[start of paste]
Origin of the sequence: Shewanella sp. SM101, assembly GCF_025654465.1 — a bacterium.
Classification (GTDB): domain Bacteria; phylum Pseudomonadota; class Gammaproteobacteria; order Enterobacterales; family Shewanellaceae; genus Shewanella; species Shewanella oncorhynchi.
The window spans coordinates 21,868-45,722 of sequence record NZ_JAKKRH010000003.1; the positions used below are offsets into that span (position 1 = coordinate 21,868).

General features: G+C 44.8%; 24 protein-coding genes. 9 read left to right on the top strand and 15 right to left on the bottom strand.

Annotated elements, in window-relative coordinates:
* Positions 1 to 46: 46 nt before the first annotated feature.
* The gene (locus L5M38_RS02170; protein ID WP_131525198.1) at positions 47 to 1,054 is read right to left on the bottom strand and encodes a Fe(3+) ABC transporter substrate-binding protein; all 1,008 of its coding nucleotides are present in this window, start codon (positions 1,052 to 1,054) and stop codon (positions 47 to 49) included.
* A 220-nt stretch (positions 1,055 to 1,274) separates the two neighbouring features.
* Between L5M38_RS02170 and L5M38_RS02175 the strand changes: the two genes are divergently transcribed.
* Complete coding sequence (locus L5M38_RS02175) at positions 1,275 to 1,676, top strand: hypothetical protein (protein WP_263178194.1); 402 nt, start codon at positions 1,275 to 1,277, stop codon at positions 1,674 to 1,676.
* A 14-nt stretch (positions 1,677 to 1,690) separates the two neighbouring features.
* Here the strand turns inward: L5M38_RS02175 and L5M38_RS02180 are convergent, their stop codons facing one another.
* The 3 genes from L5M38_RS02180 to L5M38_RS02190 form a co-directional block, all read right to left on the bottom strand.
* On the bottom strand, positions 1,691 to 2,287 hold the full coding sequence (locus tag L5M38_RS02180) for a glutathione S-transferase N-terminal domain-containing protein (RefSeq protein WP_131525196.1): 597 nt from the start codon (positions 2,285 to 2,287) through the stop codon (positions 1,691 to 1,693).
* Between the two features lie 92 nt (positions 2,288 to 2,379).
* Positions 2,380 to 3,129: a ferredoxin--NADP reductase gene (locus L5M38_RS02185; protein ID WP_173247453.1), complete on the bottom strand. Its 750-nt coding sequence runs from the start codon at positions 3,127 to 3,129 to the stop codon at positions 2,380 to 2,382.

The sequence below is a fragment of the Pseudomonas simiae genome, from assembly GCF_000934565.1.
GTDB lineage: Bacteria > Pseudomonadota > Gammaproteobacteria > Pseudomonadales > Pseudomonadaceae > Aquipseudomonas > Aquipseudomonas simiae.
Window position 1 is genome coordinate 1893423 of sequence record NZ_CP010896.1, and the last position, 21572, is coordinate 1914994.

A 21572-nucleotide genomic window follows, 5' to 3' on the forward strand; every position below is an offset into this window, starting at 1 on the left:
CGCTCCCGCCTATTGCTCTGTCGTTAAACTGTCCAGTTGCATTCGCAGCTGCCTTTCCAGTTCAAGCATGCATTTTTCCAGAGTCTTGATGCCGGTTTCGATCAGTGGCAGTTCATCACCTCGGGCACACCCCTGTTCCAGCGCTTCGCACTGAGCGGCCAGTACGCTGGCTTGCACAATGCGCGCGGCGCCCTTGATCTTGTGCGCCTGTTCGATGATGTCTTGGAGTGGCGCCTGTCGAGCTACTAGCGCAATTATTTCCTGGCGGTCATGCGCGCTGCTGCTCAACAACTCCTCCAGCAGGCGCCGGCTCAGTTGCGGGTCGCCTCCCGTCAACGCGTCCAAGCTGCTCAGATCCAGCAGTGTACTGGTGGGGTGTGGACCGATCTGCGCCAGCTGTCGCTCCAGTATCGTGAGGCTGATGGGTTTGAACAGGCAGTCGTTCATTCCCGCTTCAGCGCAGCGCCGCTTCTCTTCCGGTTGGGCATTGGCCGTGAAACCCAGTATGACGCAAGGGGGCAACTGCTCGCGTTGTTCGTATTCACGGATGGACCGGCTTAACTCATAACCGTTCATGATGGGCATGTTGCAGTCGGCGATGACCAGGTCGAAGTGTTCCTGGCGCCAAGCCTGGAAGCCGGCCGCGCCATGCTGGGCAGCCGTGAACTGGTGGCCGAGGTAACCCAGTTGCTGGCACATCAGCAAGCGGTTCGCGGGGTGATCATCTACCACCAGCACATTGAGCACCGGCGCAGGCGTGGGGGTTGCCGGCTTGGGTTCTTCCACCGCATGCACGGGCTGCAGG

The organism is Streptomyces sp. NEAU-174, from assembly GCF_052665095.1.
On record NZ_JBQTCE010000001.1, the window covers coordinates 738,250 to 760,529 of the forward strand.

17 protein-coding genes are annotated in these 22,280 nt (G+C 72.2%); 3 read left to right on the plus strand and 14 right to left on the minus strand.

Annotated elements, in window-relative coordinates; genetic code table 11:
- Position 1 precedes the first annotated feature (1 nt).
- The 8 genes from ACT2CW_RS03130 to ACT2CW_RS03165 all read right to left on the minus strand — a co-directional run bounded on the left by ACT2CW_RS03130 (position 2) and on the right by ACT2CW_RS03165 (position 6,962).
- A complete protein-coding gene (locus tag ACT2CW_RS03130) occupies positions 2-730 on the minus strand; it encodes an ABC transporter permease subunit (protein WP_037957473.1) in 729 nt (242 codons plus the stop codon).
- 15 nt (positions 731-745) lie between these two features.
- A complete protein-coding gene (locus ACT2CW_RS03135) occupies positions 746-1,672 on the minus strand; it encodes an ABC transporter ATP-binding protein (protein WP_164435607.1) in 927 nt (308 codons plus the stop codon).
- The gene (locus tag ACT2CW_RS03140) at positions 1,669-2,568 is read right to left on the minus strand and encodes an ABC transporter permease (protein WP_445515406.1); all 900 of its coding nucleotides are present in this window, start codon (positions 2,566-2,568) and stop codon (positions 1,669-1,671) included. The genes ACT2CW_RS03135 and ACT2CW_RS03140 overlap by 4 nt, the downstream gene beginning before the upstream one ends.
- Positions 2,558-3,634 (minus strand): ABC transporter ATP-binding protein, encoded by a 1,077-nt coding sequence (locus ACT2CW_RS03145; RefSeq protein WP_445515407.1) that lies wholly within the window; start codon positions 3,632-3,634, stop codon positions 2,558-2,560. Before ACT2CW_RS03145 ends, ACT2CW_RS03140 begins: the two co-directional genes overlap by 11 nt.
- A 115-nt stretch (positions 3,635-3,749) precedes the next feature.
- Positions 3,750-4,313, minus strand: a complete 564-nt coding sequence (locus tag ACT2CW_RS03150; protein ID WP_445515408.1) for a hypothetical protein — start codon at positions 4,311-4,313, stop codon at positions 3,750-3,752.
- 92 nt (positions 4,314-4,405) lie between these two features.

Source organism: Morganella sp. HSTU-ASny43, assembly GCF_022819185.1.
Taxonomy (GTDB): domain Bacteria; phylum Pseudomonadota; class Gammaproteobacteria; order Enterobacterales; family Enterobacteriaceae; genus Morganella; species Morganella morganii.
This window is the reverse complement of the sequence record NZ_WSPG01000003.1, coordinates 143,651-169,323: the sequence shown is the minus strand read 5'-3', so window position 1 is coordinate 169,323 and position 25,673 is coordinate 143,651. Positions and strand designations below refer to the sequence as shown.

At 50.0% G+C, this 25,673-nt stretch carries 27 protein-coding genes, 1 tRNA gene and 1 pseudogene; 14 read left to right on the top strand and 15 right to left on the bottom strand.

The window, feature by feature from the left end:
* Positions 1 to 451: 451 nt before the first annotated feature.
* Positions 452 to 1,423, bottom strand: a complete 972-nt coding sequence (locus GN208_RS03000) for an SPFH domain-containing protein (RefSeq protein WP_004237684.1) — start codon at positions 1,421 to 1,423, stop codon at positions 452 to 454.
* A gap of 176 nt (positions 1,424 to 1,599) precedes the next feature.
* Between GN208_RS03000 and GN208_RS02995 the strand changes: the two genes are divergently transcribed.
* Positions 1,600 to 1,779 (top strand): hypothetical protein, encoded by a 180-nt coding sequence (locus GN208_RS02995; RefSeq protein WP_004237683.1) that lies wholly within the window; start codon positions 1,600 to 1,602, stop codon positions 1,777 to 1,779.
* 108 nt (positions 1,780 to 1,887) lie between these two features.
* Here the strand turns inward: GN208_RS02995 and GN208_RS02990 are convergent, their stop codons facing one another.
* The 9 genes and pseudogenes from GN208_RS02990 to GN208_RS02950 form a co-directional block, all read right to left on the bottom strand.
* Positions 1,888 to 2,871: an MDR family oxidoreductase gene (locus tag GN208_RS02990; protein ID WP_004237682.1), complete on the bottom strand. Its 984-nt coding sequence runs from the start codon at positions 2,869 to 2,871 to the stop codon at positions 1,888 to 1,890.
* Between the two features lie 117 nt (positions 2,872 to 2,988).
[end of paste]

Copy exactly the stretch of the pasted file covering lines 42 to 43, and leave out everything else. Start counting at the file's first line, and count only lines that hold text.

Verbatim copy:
* Positions 452 to 1,423, bottom strand: a complete 972-nt coding sequence (locus GN208_RS03000) for an SPFH domain-containing protein (RefSeq protein WP_004237684.1) — start codon at positions 1,421 to 1,423, stop codon at positions 452 to 454.
* A gap of 176 nt (positions 1,424 to 1,599) precedes the next feature.